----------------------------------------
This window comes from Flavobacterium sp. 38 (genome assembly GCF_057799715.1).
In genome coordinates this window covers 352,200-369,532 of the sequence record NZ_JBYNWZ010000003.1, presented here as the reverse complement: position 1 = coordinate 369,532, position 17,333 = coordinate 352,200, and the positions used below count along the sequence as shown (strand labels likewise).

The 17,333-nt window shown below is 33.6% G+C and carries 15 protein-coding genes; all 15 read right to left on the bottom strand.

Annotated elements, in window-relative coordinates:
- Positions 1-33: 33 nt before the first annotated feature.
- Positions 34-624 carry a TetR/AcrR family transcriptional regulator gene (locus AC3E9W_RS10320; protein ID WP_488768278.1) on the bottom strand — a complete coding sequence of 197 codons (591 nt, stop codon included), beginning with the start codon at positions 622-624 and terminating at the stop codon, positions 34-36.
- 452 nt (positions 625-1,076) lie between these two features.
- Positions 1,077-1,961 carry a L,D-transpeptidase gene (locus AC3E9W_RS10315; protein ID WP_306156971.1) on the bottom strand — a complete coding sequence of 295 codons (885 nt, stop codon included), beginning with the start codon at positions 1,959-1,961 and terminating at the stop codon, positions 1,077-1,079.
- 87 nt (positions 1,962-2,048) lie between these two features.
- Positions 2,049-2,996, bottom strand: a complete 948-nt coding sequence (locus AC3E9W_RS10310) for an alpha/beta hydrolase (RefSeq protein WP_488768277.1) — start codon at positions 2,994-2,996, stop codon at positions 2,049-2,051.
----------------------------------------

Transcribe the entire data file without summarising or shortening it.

This window comes from Flavobacterium sp. 38 (genome assembly GCF_057799715.1).
In genome coordinates this window covers 352,200-369,532 of the sequence record NZ_JBYNWZ010000003.1, presented here as the reverse complement: position 1 = coordinate 369,532, position 17,333 = coordinate 352,200, and the positions used below count along the sequence as shown (strand labels likewise).

The 17,333-nt window shown below is 33.6% G+C and carries 15 protein-coding genes; all 15 read right to left on the bottom strand.

Annotated elements, in window-relative coordinates:
- Positions 1-33: 33 nt before the first annotated feature.
- Positions 34-624 carry a TetR/AcrR family transcriptional regulator gene (locus AC3E9W_RS10320; protein ID WP_488768278.1) on the bottom strand — a complete coding sequence of 197 codons (591 nt, stop codon included), beginning with the start codon at positions 622-624 and terminating at the stop codon, positions 34-36.
- 452 nt (positions 625-1,076) lie between these two features.
- Positions 1,077-1,961 carry a L,D-transpeptidase gene (locus AC3E9W_RS10315; protein ID WP_306156971.1) on the bottom strand — a complete coding sequence of 295 codons (885 nt, stop codon included), beginning with the start codon at positions 1,959-1,961 and terminating at the stop codon, positions 1,077-1,079.
- 87 nt (positions 1,962-2,048) lie between these two features.
- Positions 2,049-2,996, bottom strand: a complete 948-nt coding sequence (locus AC3E9W_RS10310) for an alpha/beta hydrolase (RefSeq protein WP_488768277.1) — start codon at positions 2,994-2,996, stop codon at positions 2,049-2,051.